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Are You Eligible For New Jersey Short-Term Disability Benefits?

If you’ve been hurt and can’t work, you may be eligible for New Jersey short term disability benefits. Unlike most states, New Jersey has its own temporary disability insurance (TDI) program. This will help you maintain your income while you’re recovering from your injuries or illness. However, this isn’t a form of worker’s comp (which the state also offers).

How can you take advantage of this benefit when you need it? At Uscher, Quiat, Uscher & Russo, P.C., we can help answer your questions about New Jersey short-term disability benefits.

TDI vs. Worker’s Comp

New Jersey’s Temporary Disability Insurance (TDI) program is a basic right of all workers. Funded by employer contributions and employee salary deductions, it exists to cover non-work-related reasons you may not be able to work, including pregnancy. Don’t mistake it for worker’s compensation (WC); that form of New Jersey short term disability benefits specifically covers injuries and sicknesses sustained at or related to work.

That said, you may be eligible for TDI coverage if the state denies you WC benefits or they naturally come to an end.

How To Get TDI’s New Jersey Short Term Disability Benefits

To get TDI, you have to apply through the state’s Department of Labor and Workforce Development. You can do this through snail mail, but it’s easier to do it online. Follow the rules for filling out the form on this page. Remember, as it says at the top of the page, you can only file if pregnancy or an injury not caused by your job prevents you from working.

So for example, if you’re eight months pregnant with twins and your doctor prescribes bed rest until the babies are born, you’re eligible for TDI. If someone drops a heavy tool on your foot at work, you have to turn to worker’s comp for your disability benefits.

Applying for TDI online is much faster and easier than applying by mail, and you can return to the site to check the state of your application. If you know you will be incapacitated (such as by a scheduled surgery) you can even apply up to 14 days in advance.

Determining Eligibility

To be eligible for New Jersey short term disability benefits under TDI, you must have:

  • Worked in New Jersey for 20 calendar weeks per benefit year.
  • Made at least $169 a week during that time.
  • Earned at least $8,500 in the year before you file the claim, no matter how many weeks you worked.
  • Been working for a covered employer within two weeks of becoming disabled.

You can get benefits by completing Form DS-1 online, or by filling out and mailing a paper version to the Trenton Disability Insurance Office. Be sure to complete all three parts of the form! You have to fill out one, your doctor the second, and your most recent employer gets the third. The deadline for claims is 30 days after you become disabled. You can file an extension form if needed to explain why it took longer, but it is best to act quickly to avoid late filing.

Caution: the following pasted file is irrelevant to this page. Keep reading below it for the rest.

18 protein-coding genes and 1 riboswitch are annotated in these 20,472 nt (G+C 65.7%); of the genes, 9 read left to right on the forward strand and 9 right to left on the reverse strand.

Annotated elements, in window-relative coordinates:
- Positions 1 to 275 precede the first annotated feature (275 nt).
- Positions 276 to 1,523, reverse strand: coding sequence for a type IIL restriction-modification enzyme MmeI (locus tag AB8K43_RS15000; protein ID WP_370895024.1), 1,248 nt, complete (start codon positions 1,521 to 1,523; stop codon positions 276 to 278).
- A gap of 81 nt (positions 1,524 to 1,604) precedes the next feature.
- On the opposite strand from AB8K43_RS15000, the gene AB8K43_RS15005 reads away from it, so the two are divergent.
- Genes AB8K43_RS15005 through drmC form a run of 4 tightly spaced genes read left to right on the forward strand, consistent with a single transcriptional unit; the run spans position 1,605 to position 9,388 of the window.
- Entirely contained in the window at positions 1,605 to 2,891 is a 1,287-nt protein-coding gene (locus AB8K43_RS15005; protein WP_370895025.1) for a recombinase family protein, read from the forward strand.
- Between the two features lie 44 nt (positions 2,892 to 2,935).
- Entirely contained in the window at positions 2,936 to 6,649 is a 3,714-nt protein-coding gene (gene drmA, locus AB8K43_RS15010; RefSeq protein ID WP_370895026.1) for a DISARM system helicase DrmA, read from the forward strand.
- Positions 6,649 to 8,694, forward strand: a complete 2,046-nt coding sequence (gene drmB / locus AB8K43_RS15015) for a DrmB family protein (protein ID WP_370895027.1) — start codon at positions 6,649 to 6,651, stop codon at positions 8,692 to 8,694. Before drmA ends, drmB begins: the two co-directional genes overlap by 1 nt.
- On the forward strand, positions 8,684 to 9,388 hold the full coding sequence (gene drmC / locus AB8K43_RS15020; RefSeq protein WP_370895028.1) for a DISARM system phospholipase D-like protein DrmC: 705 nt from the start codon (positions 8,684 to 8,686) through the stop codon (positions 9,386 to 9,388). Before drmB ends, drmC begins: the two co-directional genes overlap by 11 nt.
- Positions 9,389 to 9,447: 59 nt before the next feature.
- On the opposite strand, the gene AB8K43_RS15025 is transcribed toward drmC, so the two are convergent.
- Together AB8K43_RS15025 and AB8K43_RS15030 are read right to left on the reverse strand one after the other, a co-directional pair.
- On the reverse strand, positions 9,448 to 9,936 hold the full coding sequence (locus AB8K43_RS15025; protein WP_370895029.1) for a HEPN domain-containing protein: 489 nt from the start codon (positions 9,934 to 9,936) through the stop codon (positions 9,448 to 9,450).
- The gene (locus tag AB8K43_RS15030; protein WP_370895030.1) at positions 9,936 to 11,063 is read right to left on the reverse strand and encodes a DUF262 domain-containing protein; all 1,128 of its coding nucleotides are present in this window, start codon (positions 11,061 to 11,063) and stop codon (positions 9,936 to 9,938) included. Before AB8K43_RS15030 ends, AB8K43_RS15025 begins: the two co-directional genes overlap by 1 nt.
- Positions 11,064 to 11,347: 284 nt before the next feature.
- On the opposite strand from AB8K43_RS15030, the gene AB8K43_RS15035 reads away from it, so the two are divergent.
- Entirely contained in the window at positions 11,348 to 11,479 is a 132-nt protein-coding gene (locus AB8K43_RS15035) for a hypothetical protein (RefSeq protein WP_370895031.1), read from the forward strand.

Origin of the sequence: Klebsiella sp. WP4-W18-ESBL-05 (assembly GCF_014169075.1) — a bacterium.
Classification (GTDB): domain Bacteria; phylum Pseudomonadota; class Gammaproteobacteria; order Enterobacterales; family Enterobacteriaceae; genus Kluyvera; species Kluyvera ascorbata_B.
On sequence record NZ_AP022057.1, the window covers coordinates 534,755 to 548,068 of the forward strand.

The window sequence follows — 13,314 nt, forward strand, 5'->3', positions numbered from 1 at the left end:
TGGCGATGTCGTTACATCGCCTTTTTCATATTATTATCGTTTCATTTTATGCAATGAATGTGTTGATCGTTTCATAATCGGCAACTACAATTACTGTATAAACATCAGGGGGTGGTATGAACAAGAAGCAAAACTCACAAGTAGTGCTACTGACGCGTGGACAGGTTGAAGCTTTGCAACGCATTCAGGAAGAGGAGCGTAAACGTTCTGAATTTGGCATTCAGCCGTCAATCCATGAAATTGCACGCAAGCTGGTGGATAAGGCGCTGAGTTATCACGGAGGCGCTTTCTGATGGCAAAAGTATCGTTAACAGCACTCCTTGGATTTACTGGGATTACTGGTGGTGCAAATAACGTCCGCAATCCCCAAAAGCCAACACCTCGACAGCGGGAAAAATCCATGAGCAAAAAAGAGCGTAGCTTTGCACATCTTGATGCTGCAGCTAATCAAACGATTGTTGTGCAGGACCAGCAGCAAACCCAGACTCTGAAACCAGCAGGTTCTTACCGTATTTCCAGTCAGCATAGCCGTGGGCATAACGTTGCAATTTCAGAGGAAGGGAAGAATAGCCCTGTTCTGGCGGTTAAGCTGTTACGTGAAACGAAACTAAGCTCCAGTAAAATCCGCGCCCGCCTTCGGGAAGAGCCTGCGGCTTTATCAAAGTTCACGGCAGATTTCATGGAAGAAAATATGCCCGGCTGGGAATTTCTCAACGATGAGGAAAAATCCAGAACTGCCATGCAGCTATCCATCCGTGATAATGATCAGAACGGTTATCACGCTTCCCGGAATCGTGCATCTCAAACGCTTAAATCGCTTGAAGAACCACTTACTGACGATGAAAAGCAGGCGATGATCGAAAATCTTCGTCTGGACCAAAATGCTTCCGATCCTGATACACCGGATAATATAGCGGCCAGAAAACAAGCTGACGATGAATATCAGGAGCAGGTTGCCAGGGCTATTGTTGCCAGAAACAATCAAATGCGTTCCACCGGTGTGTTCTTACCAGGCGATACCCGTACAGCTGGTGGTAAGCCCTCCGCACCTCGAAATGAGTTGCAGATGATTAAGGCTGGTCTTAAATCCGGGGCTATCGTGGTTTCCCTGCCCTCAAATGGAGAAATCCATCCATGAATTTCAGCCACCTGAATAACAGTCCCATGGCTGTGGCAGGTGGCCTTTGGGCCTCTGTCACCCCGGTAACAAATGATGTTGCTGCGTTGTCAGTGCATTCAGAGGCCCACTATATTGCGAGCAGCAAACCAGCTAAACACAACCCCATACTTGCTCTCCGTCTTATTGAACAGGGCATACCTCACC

What Do Short Term Disability Benefits Cover?

Currently, maximum TDI benefits are two-thirds of your average weekly wage in the eight weeks prior to the disability, to a maximum of $637 per week, or one-seventh that amount per day. You can get up to 26 weeks of benefits per year. TDI covers normal pregnancies for four weeks before and six weeks after birth, though the state can extend the benefits if the birth was by C-section, other complications occurred, or another disability arose during that period.

What You Need to Make Your Claim

Before you sit down to fill out your DS-1, especially online, have this information at hand:

  • The contact information (name, address, phone number) of any health care provider who treated you within 10 days of the first day you couldn’t work.
  • The dates of any hospital stay or emergency care.
  • Employer contact information for the past year, the addresses you worked, and how long you worked at each. When filling out the DS-1, you’ll need to know the dates of any paid time off received after becoming disabled.
  • The date you recovered and returned to work if you already have, or an estimate for when you will.

To Learn More About New Jersey Short Term Disability Benefits

If you’ve been denied TDI, received less than you deserved, or have had any other problems, call 201-781-5645 contact Uscher, Quiat, Uscher & Russo, P.C., for a free consultation. We may be able to help you with your disability payment issues. It’s bad enough you’ve been hurt. Don’t fall into financial ruin because you were denied the New Jersey short term disability benefits you paid for.